Indian Export data for December was released today, registering at -1.05 % year-over-year. This is the third consecutive negative Y/Y figure for Indian exports, but a significant improvement from November’s number –both on a Y/Y and an absolute basis. The agony for Korean exports shows no in end sight with a January figure of -32.79% decline –the lowest Y/Y level recorded, worse even than the massive decline following the US withdrawal from South Vietnam and the later collapse of the Saigon government (South Korea was a primary hub for US equipment shipments then).
The divergence between India’s relative December resilience and Korea’s descent into the abyss is interesting but is ultimately somewhat misleading. The critical service industry component of the Indian growth story is ultimately more important than a rebound in exports of cheap motorbikes. This high tech service sector is sinking in lock step with the decline of financial services in the western economies and other major outsourcers with no hope of internal demand to offset the slump.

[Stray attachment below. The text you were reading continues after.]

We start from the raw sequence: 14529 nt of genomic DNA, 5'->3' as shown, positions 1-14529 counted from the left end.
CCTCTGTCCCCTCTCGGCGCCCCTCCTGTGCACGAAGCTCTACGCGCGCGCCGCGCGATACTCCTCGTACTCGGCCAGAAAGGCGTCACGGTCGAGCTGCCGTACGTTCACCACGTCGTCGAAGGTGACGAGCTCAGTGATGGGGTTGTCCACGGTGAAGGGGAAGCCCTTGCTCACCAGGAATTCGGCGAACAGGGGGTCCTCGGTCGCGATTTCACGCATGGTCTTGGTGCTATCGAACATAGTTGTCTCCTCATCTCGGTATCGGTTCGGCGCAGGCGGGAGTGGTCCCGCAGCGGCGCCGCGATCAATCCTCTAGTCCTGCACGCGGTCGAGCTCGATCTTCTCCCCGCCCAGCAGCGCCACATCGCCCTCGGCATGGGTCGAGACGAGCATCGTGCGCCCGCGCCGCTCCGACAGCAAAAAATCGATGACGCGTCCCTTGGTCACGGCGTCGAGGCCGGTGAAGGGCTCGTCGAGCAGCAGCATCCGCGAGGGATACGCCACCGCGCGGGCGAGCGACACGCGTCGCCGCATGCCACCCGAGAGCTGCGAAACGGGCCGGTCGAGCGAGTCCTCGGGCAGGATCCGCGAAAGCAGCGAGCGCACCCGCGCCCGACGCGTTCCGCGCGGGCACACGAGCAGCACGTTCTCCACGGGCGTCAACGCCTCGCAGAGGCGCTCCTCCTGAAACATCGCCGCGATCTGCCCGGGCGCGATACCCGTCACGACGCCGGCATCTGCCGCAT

For the mature industrial block of the Korean economy, the picture is grim. Despite some pockets of strength in the heavy industrials that are still working through a healthy backlog (evidenced by shipbuilder Daewoo’s record numbers reported today), the export market for Korean goods, particularly automobiles and light trucks, continues to contract.
We have been negative on prospects for both India and Korea over the past year and are currently short the Indian equity market via IFN.